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(Grist)   A report from the Edison Electric Institute predicts that if 10% of people installed roof mounted solar panels it would destroy the electric utilities... Well Bye   ( divider line
    More: Interesting, return on investments, Edison Electric Institute, solar pv, solar panels, competitive markets  
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2627 clicks; posted to Business » on 13 Apr 2013 at 10:06 AM (4 years ago)   |   Favorite    |   share:  Share on Twitter share via Email Share on Facebook   more»

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2013-04-13 04:08:58 PM  
1 vote:
Quite possibly the most ironic statement from the EDISON electric institute in the history of mankind..
2013-04-13 02:04:55 PM  
1 vote:

BumpInTheNight: Incoming post from that smug guy complete with pictures of his solar powered house incoming in 3...2...1...

Naaa, I'll post a picture of my solar (and wind, duh) powered sailboat for you instead, since I'm living on it in downtown Seattle this weekend.

Then on Sunday, I'll drive from the marian to my solar powered home - in my solar powered electric car. And on Monday morning, I'll drive to my solar powered office. I've almost entirely eliminated my need for fossil fuels or the utilities.

/no snark
//lots of smug
2013-04-13 12:35:40 PM  
1 vote: y _different_sources#Analysis_from_different_sources

and NG wins .... nothing else even comes close. which explains all the fraking around the world.
cheap to get out of ground, cheap to transport, clean to burn, simple plants, etc.
2013-04-13 11:20:01 AM  
1 vote:

simplicimus: Since wind and solar introduce random amounts of power into the grid -it's not always sunny or windy, that creates a headache for utilities trying to balance their load.

Wind maybe,but solar runs very close to AC demand levels.

This could be resolved altogether by adding some type of capacitors or battery packs to residential systems to help smooth generation and demand.  One of the better ideas I've heard is to use electric cars to do this, so the Utlity can reach out and tap your car battery if they get a demand spike (and provide you a lower charging rate in return).
2013-04-13 10:17:57 AM  
1 vote:
Since wind and solar introduce random amounts of power into the grid -it's not always sunny or windy, that creates a headache for utilities trying to balance their load.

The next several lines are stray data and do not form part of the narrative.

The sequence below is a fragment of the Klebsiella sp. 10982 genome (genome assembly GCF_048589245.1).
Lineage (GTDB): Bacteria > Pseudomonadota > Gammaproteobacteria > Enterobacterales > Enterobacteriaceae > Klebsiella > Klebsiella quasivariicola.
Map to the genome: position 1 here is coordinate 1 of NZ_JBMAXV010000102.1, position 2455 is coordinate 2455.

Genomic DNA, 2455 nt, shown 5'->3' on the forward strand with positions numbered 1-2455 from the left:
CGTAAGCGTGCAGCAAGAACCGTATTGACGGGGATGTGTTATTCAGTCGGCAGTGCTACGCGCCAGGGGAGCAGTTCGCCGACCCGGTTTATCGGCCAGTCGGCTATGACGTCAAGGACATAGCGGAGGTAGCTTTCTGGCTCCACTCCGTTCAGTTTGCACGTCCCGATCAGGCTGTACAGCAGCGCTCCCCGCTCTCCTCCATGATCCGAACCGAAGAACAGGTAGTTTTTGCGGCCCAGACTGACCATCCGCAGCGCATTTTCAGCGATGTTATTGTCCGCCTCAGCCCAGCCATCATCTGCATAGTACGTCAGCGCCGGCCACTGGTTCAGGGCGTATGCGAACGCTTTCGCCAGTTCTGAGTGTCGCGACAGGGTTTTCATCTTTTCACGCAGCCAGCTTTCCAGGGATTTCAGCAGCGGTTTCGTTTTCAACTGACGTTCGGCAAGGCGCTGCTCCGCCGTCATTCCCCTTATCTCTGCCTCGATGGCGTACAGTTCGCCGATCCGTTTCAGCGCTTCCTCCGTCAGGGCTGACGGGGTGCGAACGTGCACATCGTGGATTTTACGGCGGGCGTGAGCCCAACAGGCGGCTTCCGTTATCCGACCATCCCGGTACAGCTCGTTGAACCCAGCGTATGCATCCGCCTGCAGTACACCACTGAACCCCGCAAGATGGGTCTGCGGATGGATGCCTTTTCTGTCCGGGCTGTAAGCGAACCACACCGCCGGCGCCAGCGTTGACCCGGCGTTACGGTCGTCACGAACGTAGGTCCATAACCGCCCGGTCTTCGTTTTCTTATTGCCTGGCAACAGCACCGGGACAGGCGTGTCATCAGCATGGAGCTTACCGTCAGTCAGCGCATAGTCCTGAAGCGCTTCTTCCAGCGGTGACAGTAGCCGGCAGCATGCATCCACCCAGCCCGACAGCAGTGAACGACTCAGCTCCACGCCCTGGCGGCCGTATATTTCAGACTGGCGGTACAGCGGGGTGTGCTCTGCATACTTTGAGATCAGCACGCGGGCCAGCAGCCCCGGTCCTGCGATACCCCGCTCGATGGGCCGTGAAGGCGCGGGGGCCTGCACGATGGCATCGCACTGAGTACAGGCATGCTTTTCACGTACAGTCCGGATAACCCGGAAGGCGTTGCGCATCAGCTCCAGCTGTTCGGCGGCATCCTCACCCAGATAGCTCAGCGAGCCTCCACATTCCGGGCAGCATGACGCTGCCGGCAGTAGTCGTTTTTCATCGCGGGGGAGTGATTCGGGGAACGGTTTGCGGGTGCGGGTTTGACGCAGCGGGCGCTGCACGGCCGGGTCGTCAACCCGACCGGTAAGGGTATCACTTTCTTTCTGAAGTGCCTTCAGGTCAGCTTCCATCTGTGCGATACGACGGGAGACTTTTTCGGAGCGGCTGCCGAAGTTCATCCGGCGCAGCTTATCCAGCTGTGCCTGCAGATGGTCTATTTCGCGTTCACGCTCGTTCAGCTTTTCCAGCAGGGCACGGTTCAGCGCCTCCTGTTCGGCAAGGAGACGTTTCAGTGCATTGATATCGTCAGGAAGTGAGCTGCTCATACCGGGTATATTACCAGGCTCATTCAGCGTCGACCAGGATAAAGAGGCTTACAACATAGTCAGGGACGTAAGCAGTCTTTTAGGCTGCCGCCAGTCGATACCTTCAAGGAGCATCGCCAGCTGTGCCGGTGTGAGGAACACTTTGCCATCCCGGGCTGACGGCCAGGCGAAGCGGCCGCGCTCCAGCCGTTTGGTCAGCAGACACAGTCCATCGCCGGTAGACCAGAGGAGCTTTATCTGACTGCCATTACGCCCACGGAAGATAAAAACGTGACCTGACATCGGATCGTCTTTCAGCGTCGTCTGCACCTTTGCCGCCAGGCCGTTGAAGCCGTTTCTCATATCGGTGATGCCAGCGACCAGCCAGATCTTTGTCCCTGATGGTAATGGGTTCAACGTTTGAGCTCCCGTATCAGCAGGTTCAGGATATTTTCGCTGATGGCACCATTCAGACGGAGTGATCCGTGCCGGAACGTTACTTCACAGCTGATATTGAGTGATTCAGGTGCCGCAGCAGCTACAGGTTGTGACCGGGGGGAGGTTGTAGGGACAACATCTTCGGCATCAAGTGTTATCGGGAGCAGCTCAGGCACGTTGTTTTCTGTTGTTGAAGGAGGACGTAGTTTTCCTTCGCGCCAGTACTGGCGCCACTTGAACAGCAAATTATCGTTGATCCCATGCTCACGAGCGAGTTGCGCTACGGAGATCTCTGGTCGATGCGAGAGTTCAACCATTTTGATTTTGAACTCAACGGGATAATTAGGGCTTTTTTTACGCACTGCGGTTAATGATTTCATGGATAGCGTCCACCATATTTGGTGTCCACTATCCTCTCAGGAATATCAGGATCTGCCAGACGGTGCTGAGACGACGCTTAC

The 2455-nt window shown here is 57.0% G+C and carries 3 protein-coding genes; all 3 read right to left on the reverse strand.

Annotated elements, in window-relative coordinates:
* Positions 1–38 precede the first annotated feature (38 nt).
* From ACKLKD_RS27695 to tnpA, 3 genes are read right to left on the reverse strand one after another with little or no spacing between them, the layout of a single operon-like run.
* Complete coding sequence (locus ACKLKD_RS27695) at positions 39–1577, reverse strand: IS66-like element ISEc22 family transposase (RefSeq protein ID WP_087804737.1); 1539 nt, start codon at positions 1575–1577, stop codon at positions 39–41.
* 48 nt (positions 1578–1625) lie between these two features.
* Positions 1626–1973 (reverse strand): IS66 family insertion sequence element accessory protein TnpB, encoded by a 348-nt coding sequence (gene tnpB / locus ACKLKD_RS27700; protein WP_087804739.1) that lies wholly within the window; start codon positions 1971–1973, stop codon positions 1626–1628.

2013-04-13 10:12:15 AM  
1 vote:
I've recently had a 10KW system installed.

Have you done your part?
2013-04-13 09:45:16 AM  
1 vote:
I have a friend from work who just installed 11KW. He says he needs about 7.5. He has no backing store.
He will pump it back to the grid. This is in the mid-alantic. I've seen alot of growth in the neighborhood in the last 5 years.
2013-04-13 06:08:27 AM  
1 vote:

mr_a: Not an expert, but I would bet the economics of this have changed over the last few years. Natural gas has gotten much cheaper with respect to coal and nuclear.

No, his argument is valid.  If you also consider that most utilities offer cash incentives to purchase energy efficient products like high SEER heatpumps, etc. that behavior strongly supports his statement.  They are doing everything they can to reduce grid loading so they DON'T have to upgrade with new coal fired backup plants or add reactors.  NOT building those backup plants or adding reactors, etc. saves them huge amounts of money.

It's the oil/coal industries which fear they will soon have millions of competitors putting power onto the grid.  There is a growing anti-solar lobby which is well funded by big oil.  Every time someone puts solar panels on a roof, that's less money in the pockets of the oil/coal industry and they don't like competitors.  They don't mind alcohol production because it's a zero sum gain, the alcohol production consumes as much oil energy as it produces in alcohol energy.  All the profit benefit goes to the big agro companies.
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